The Leavenworth Case HTML version
"Saint seducing gold."
--Romeo and Juliet.
"When our actions do not, Our fears do make us traitors."
I NEVER saw such a look of mortal triumph on the face of a man as that which crossed
the countenance of the detective.
"Well," said he, "this is unexpected, but not wholly unwelcome. I am truly glad to learn
that Miss Leavenworth is innocent; but I must hear some few more particulars before I
shall be satisfied. Get up, Mr. Harwell, and explain yourself. If you are the murderer of
Mr. Leavenworth, how comes it that things look so black against everybody but
But in the hot, feverish eyes which sought him from the writhing form at his feet, there
was mad anxiety and pain, but little explanation. Seeing him making unavailing efforts to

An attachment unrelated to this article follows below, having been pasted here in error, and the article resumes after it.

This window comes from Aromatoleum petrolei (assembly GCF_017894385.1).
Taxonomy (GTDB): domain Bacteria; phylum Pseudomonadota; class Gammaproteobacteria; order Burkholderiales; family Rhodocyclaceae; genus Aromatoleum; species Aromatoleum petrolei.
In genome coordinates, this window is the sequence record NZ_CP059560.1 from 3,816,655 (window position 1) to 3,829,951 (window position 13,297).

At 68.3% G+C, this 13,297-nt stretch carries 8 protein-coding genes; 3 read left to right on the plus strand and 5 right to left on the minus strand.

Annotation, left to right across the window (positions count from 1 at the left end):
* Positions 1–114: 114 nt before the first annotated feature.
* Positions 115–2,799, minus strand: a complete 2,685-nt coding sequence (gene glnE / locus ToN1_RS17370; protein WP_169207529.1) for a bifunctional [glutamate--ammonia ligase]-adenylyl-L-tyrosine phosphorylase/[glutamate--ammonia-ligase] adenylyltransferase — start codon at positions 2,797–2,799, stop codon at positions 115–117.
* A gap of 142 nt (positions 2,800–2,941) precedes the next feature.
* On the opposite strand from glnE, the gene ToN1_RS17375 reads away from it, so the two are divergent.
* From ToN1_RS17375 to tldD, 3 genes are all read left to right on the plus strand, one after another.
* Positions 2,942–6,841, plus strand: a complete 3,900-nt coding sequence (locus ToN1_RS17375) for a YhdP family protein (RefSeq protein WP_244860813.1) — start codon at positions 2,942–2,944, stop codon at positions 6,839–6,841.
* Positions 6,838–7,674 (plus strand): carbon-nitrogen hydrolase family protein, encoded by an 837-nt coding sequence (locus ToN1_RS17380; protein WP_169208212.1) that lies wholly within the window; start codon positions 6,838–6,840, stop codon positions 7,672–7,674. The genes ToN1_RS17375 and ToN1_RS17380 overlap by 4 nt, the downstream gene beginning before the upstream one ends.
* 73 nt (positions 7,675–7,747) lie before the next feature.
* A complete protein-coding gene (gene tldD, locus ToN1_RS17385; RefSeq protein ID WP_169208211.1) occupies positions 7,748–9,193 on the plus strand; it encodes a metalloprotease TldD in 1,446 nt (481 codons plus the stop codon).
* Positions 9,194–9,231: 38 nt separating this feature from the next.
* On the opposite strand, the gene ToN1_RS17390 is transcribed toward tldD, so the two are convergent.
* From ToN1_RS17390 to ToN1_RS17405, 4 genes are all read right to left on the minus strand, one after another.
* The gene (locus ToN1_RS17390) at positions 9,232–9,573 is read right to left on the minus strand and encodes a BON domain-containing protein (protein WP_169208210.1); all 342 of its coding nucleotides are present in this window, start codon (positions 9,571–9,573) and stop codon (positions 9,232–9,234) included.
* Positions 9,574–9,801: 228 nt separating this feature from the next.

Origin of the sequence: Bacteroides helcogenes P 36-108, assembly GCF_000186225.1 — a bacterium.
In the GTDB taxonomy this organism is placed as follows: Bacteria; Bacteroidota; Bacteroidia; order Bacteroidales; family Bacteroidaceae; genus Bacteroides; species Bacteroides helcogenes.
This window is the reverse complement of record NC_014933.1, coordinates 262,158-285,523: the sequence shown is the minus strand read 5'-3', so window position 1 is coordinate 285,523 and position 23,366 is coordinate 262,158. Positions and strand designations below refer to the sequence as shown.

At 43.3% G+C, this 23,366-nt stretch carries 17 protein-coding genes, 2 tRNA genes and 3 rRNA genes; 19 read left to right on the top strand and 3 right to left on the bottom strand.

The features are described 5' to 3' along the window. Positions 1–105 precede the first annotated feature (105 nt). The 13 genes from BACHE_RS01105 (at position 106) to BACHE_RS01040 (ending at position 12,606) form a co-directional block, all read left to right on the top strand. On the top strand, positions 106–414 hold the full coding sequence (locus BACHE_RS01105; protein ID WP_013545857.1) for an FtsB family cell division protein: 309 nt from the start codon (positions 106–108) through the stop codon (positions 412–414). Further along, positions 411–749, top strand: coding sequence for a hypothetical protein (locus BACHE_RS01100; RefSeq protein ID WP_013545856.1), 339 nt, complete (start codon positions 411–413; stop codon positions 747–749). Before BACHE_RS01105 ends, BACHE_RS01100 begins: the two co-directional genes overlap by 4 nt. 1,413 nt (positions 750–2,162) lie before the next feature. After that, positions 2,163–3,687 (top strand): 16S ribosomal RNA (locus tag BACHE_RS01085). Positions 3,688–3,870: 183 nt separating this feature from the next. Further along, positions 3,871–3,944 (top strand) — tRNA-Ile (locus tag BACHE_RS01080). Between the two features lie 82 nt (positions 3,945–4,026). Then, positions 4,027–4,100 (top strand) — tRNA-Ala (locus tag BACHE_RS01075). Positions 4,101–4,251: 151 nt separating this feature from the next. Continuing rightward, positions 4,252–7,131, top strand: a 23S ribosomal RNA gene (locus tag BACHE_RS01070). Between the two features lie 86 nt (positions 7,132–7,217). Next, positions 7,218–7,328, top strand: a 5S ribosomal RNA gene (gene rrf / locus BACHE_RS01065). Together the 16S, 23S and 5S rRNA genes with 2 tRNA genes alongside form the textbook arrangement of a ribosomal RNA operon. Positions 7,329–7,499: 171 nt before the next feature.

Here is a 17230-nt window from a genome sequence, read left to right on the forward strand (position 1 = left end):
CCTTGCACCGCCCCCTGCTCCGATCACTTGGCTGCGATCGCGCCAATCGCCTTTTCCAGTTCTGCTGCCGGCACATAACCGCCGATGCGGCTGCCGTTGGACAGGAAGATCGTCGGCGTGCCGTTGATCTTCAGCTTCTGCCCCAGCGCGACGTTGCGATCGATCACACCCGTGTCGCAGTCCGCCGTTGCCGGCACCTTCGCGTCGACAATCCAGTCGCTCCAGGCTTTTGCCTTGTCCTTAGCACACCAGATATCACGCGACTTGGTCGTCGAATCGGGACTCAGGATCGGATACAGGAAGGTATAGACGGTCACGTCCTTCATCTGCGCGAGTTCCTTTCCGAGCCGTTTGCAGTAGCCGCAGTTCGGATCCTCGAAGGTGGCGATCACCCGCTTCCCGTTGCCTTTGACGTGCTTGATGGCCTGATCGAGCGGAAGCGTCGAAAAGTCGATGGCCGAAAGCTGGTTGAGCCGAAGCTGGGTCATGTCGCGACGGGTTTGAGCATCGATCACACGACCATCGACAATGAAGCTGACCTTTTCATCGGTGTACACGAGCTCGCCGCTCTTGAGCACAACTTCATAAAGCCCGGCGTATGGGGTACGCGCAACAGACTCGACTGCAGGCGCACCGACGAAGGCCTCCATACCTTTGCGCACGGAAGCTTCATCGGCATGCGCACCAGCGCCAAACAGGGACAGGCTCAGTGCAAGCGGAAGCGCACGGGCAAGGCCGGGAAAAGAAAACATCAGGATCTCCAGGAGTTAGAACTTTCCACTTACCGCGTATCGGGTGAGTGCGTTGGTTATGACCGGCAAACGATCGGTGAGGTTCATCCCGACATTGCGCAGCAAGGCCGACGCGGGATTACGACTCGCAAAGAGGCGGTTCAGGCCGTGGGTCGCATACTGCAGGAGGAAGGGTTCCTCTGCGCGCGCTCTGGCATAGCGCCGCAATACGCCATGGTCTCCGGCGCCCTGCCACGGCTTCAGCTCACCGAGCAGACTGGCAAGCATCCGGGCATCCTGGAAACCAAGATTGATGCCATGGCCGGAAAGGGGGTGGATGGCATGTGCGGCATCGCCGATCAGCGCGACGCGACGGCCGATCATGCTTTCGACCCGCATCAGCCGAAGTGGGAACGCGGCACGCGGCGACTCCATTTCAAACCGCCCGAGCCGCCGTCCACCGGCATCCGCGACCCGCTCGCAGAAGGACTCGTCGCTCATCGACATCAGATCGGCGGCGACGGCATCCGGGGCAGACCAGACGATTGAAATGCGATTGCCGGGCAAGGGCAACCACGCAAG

speak, I drew near.
"Lean on me," said I, lifting him to his feet.
His face, relieved forever from its mask of repression, turned towards me with the look of
a despairing spirit. "Save! save!" he gasped. "Save her--Mary--they are sending a report--
"Yes," broke in another voice. "If there is a man here who believes in God and prizes
woman's honor, let him stop the issue of that report." And Henry Clavering, dignified as
ever, but in a state of extreme agitation, stepped into our midst through an open door at
But at the sight of his face, the man in our arms quivered, shrieked, and gave one bound
that would have overturned Mr. Clavering, herculean of frame as he was, had not Mr.
"Wait!" he cried; and holding back the secretary with one hand-- where was his
rheumatism now!--he put the other in his pocket and drew thence a document which he
held up before Mr. Clavering. "It has not gone yet," said he; "be easy. And you," he went
on, turning towards Trueman Harwell, "be quiet, or----"
His sentence was cut short by the man springing from his grasp. "Let me go!" he
shrieked. "Let me have my revenge on him who, in face of all I have done for Mary
Leavenworth, dares to call her his wife! Let me--" But at this point he paused, his
quivering frame stiffening into stone, and his clutching hands, outstretched for his rival's